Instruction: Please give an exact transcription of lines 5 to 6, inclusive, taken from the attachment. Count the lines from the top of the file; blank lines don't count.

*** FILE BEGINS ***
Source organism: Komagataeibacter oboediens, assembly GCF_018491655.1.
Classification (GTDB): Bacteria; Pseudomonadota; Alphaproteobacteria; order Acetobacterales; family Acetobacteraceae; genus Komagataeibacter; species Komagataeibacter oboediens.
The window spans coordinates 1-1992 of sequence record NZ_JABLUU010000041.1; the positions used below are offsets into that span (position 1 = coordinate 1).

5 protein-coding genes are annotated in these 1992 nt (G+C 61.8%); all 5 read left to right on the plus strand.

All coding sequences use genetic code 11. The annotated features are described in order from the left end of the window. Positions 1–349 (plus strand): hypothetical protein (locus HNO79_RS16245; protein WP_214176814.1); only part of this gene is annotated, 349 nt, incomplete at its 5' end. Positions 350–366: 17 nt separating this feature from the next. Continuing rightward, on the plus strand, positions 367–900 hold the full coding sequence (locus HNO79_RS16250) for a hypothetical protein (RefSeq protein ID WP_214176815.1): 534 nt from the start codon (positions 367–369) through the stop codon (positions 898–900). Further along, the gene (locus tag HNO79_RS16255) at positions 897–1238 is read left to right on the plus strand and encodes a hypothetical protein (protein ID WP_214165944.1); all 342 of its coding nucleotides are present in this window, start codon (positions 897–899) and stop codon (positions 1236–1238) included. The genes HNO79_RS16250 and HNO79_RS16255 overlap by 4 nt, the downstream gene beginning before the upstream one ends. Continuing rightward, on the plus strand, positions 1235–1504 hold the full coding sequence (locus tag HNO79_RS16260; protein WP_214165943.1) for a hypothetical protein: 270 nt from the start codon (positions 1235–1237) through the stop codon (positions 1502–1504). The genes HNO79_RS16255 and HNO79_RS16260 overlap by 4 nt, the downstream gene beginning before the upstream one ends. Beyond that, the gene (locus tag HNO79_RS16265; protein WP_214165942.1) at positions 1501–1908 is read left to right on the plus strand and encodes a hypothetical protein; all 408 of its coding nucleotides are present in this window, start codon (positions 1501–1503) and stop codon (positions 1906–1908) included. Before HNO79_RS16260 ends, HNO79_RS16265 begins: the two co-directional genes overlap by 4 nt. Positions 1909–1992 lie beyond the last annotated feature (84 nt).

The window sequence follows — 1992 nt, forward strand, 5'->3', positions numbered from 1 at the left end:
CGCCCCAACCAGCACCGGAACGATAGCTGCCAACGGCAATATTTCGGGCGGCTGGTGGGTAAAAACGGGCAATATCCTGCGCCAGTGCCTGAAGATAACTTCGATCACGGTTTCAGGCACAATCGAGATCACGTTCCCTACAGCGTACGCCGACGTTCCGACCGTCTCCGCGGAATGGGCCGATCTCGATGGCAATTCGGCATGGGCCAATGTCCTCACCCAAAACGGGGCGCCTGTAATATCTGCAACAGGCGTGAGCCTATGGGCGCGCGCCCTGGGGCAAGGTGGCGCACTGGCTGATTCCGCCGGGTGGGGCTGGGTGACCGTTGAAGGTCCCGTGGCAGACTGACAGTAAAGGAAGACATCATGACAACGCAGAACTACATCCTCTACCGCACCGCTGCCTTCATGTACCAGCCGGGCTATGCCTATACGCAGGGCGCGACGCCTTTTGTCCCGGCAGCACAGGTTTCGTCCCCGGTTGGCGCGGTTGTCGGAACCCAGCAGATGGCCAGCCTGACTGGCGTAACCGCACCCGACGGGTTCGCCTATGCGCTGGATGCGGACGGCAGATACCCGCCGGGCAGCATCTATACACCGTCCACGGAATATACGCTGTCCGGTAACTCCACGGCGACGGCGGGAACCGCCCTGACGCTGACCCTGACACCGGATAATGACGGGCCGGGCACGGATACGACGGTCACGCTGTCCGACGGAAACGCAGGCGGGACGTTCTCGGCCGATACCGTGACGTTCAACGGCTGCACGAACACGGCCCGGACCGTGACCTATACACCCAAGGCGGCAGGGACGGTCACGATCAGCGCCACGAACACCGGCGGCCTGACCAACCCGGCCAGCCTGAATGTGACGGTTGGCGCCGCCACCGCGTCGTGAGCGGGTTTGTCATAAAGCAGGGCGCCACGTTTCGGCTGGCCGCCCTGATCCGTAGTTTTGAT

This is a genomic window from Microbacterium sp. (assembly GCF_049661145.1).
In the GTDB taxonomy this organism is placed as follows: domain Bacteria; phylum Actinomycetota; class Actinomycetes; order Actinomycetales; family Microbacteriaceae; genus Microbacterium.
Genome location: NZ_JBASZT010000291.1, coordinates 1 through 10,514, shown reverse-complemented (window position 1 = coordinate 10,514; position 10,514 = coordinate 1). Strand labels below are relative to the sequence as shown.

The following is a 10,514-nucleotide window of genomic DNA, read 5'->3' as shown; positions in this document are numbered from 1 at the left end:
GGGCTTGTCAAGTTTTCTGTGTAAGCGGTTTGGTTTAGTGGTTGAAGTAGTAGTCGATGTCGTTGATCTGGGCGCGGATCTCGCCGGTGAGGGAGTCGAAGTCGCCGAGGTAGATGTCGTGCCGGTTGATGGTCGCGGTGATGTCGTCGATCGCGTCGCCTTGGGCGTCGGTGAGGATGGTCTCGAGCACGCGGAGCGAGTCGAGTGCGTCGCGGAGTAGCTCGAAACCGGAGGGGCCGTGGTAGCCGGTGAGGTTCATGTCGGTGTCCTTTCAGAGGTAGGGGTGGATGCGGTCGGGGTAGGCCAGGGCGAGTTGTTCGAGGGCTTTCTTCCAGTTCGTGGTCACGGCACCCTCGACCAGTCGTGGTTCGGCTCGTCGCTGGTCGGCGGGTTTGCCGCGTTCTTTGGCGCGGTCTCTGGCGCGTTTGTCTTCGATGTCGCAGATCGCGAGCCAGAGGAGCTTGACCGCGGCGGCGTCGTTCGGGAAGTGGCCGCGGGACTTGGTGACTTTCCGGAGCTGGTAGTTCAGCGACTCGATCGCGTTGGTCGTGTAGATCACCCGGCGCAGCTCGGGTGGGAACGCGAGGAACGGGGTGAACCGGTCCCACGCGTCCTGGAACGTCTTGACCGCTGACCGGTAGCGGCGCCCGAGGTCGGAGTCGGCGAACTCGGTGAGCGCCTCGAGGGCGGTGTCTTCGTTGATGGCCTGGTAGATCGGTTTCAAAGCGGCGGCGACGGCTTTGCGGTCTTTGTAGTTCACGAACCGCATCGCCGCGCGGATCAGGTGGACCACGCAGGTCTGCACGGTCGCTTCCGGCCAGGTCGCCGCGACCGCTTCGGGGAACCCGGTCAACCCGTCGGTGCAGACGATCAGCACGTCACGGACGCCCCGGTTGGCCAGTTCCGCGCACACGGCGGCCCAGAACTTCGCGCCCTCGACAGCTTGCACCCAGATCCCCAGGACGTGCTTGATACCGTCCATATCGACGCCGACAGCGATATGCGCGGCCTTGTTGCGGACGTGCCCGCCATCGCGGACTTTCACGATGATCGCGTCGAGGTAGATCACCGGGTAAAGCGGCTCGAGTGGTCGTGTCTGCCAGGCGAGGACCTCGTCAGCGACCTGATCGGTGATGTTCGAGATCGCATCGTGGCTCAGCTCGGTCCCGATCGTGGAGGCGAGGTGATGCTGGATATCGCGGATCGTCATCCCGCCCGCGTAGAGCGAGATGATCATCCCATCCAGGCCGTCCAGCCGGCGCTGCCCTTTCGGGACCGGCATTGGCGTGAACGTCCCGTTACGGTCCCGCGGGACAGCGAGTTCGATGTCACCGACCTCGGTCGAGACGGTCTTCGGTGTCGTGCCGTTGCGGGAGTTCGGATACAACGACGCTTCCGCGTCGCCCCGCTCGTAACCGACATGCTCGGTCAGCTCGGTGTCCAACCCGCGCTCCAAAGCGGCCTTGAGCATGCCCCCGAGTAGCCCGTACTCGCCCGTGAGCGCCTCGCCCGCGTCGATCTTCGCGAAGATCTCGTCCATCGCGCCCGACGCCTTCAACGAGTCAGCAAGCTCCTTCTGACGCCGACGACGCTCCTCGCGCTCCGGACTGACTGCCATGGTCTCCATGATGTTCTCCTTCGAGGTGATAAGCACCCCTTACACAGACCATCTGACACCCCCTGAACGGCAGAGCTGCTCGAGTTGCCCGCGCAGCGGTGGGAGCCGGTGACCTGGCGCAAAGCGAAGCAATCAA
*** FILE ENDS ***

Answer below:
All coding sequences use genetic code 11. The annotated features are described in order from the left end of the window. Positions 1–349 (plus strand): hypothetical protein (locus HNO79_RS16245; protein WP_214176814.1); only part of this gene is annotated, 349 nt, incomplete at its 5' end. Positions 350–366: 17 nt separating this feature from the next. Continuing rightward, on the plus strand, positions 367–900 hold the full coding sequence (locus HNO79_RS16250) for a hypothetical protein (RefSeq protein ID WP_214176815.1): 534 nt from the start codon (positions 367–369) through the stop codon (positions 898–900). Further along, the gene (locus tag HNO79_RS16255) at positions 897–1238 is read left to right on the plus strand and encodes a hypothetical protein (protein ID WP_214165944.1); all 342 of its coding nucleotides are present in this window, start codon (positions 897–899) and stop codon (positions 1236–1238) included. The genes HNO79_RS16250 and HNO79_RS16255 overlap by 4 nt, the downstream gene beginning before the upstream one ends. Continuing rightward, on the plus strand, positions 1235–1504 hold the full coding sequence (locus tag HNO79_RS16260; protein WP_214165943.1) for a hypothetical protein: 270 nt from the start codon (positions 1235–1237) through the stop codon (positions 1502–1504). The genes HNO79_RS16255 and HNO79_RS16260 overlap by 4 nt, the downstream gene beginning before the upstream one ends. Beyond that, the gene (locus tag HNO79_RS16265; protein WP_214165942.1) at positions 1501–1908 is read left to right on the plus strand and encodes a hypothetical protein; all 408 of its coding nucleotides are present in this window, start codon (positions 1501–1503) and stop codon (positions 1906–1908) included. Before HNO79_RS16260 ends, HNO79_RS16265 begins: the two co-directional genes overlap by 4 nt. Positions 1909–1992 lie beyond the last annotated feature (84 nt).

The window sequence follows — 1992 nt, forward strand, 5'->3', positions numbered from 1 at the left end: